The "hidden-neck" turtles (Cryptodira) retract their head with the neck in a vertical S-shape, appearing to pull the head directly into the shell with nothing showing but the snout. This is a larger and much more diversified group, and includes the pond turtles, the land-dwelling tortoises, and the large sea turtles. Members of this group are found throughout the temperate and tropical regions of the world.
Three of the more primitive families are found mainly in North America, with some ranging also into Central and South America. The snapping turtles comprise two genera, each with a single species. The common snapper (Chelydra serpentina) is best known, and ranges from Canada to Ecuador. It is a large turtle, with a shell length up to 18 in (47 cm), and a long tail. The even larger alligator snapper (Macrochelys temminckii) can exceed 24 in (66 cm) in shell length. It feeds mainly on fish that it attracts with a worm-like "bait" on its tongue. Both species lay 20-80 spherical eggs in a flask-shaped hole dug into a sandy bank.
The mud and musk turtles include about 25 small- to medium-sized species found from Canada to Brazil. Most of these are carnivorous, feeding on insects, worms, and other small animals. They lay only a few (two to 10) elongate, brittle-shelled eggs.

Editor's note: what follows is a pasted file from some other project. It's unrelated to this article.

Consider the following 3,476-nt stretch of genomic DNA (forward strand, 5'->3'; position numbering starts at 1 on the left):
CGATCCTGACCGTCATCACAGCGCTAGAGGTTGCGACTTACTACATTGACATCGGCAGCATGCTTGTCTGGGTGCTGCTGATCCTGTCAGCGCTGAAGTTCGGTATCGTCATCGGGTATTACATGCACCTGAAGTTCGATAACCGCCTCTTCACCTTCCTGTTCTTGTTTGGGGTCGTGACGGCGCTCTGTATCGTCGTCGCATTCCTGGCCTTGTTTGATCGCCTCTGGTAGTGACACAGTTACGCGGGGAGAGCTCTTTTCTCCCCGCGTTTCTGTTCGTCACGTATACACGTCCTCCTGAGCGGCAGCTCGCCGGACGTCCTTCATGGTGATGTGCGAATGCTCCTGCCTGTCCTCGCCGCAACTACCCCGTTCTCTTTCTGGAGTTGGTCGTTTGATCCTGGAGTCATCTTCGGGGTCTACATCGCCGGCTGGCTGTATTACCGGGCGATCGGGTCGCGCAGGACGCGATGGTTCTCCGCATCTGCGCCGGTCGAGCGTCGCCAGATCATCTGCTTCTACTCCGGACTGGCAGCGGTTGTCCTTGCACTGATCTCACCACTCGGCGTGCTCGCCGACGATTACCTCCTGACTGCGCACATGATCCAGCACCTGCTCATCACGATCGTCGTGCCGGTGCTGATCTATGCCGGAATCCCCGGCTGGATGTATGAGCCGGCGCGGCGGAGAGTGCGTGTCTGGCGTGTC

The highly aquatic Central American river turtle (Dermatemys mawii) is a large species, with a shell length of up to 25 in (65 cm). It is seldom found more than a few feet from water, is herbivorous, and highly prized as food by people living in its range.
The pond turtles (Emydidae) and tortoises (Testudinidae) comprise the largest numbers of turtle species, and occur throughout the tropical and temperate regions of the world, other than Australasia. The American pond turtles are closely related to the pond turtles of southern Asia, as are the European turtles.
The pelagic sea-turtles comprise only a few genera. They are extremely large, conspicuous animals, and once occurred in huge numbers. Sea turtles spend almost all of their lives in the open sea, but must come to land to lay their eggs. They nest on certain tropical and subtropical beaches, and return year-after-year to these same places. Once the nesting beaches were in remote locations, but no longer; Miami Beach, for example, was once an important nesting place.
The largest of the sea-turtles (and the biggest living turtle) is the giant leatherback. It lacks the horny plates that cover the shells of most turtles, and instead has a smooth leathery covering. It largely feeds on jellyfish and is the fastest swimmer of all turtles. It has a thick fatty layer under the skin that helps to retain body heat, as well as a heat-exchanging circulatory mechanism that conserves heat generated by muscular effort. These allow this species to range into cool waters during the northern summer, when jellyfish are abundant there.
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